Attack on UN South Sudan base is “callous”

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Unknown assailants attacked a UN operating base in northern South Sudan showing “callous disregard” for civilians and aid workers the head of the UN mission said.

The assault in Leer, in an oil-producing region, was repelled by Ghanaian peacekeepers. No injuries were reported.

The assailants’ identity was not clear. David Shearer, head of the UN mission, said the attack from Wednesday into Thursday was launched from the direction of a nearby government-held town.
“We call on all parties to the conflict to respect the sanctity of UN premises,” Shearer said in a statement.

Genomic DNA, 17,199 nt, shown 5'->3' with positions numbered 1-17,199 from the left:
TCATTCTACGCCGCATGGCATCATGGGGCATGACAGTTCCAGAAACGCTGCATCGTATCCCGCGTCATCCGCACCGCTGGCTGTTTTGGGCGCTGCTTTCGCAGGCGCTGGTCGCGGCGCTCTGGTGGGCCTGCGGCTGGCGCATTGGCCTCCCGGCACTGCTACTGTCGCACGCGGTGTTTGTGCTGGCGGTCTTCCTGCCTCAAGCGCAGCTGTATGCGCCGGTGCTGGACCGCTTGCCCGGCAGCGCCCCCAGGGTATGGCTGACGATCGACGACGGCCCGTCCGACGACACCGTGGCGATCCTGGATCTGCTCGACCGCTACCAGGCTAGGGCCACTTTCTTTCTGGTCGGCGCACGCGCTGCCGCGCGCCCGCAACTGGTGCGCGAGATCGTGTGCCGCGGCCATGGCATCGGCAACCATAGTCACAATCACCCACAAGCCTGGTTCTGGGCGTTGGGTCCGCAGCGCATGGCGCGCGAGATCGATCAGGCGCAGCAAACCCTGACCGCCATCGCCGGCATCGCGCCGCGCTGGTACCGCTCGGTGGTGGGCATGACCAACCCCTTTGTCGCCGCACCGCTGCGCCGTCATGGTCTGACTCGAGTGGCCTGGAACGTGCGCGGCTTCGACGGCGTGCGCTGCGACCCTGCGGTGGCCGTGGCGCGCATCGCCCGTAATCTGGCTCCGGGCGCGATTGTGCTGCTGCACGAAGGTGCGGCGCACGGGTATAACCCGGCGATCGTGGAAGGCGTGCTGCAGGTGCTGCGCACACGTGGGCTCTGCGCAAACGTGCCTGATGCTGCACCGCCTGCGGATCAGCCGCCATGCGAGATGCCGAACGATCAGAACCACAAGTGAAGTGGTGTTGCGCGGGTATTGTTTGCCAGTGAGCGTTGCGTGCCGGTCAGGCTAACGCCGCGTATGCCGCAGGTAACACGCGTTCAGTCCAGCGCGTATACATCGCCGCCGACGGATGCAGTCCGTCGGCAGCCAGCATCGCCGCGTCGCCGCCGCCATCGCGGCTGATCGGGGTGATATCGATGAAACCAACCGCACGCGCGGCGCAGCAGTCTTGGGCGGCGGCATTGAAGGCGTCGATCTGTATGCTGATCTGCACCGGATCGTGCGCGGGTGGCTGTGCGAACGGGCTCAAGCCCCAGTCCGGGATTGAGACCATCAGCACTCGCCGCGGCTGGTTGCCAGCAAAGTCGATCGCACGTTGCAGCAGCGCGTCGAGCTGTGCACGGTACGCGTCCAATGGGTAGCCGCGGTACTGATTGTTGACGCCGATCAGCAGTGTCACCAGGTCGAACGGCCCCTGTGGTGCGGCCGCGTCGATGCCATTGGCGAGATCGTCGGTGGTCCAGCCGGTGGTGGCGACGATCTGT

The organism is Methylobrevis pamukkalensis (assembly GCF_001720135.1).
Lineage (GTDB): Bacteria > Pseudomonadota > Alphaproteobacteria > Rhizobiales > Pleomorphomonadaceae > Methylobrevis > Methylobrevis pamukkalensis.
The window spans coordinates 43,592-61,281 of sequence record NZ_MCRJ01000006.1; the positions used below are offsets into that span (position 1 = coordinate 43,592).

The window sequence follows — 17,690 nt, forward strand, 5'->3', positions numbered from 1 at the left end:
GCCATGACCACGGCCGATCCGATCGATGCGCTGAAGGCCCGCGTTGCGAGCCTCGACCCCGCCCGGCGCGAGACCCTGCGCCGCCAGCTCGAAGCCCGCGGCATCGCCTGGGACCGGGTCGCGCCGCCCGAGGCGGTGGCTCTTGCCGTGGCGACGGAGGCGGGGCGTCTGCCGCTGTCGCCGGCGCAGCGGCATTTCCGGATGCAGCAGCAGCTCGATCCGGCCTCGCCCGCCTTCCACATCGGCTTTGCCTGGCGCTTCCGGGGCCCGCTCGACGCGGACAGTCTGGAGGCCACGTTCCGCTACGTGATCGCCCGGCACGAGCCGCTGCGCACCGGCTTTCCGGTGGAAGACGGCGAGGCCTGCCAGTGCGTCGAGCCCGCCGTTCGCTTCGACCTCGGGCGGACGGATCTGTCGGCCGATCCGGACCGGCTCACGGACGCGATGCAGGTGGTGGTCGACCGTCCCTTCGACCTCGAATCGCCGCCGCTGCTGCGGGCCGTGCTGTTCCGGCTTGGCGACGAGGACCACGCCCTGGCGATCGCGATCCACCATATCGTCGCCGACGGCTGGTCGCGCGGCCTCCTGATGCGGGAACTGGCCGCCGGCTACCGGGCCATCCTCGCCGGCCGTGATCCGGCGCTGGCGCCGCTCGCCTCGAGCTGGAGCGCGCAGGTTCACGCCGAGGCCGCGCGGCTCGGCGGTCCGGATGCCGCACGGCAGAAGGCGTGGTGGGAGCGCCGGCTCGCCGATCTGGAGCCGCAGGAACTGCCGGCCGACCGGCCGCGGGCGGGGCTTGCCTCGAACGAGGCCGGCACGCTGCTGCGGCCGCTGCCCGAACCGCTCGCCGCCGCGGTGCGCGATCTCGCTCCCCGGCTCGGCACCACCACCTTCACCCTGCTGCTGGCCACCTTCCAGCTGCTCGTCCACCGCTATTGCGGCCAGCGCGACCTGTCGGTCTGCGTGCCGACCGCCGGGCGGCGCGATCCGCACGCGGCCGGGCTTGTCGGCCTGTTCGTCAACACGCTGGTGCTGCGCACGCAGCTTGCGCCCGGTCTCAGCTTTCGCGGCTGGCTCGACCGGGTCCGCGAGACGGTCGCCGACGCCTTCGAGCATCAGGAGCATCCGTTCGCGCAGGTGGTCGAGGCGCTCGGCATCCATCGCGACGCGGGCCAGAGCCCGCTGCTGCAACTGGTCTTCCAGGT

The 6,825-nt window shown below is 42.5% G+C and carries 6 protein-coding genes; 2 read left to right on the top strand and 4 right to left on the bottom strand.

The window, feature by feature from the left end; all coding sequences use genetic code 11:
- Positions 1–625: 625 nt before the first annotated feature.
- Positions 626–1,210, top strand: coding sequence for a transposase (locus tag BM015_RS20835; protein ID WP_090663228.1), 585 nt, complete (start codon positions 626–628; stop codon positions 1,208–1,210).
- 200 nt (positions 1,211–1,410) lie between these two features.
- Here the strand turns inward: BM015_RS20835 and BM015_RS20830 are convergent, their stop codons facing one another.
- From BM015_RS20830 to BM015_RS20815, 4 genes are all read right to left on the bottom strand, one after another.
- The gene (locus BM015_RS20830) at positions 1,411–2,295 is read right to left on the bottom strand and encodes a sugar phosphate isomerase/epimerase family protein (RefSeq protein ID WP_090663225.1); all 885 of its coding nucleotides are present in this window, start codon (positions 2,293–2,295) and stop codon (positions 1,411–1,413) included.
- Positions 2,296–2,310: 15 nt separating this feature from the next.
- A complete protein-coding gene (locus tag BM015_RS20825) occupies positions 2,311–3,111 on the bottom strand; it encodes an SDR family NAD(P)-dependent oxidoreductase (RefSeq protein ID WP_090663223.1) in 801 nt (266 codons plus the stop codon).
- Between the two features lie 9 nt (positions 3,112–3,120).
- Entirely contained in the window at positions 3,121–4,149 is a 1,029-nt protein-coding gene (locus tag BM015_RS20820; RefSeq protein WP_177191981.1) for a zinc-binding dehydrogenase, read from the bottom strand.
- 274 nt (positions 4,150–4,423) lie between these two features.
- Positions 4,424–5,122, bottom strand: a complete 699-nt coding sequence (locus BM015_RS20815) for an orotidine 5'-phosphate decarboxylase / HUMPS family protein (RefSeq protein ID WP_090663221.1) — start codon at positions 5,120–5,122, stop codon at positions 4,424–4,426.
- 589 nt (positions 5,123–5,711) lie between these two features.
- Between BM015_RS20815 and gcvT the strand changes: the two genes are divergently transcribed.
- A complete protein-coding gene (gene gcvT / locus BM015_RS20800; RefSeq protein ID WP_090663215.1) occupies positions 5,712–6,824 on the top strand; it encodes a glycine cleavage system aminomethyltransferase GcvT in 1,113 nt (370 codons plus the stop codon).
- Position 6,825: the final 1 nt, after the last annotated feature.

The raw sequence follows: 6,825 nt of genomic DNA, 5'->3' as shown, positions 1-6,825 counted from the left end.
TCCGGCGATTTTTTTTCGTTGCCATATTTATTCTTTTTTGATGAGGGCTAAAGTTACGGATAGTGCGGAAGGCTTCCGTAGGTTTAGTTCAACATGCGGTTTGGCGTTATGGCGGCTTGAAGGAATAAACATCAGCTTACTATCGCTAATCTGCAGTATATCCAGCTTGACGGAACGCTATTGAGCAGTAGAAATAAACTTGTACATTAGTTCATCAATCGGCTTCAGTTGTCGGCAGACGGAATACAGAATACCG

“We are here to protect and support the people of South Sudan,” he added. “It is clear the attackers have no consideration for their plight, given those who most desperately need help will suffer more because of a likely resulting delay of humanitarian aid.”

Government officials were not immediately available for comment.

South Sudan’s main rebel force, SPLA-IO, denied any involvement.
“UNMISS is protecting our civilians in government areas while we protect the ones in the liberated areas. Therefore, we can’t attack their base in any way,” deputy SPLA-IO spokesperson Lam Paul Gabriel said.

Separately on Thursday, UN High Commissioner for Human Rights Zeid Ra’ad Al Hussein called on the Juba government to halt offensives towards Aburoc in the northern Upper Nile region where between 35,000 and 50,000 people have sought refuge.
“Civilians in Aburoc are at serious and imminent risk of gross human rights violations, inter-ethnic violence and re-displacement,” Zeid said in a statement.
“Civilians in Aburoc have nowhere left to go, with the army closing in from the south and options to flee north limited and fraught with danger,” Zeid said.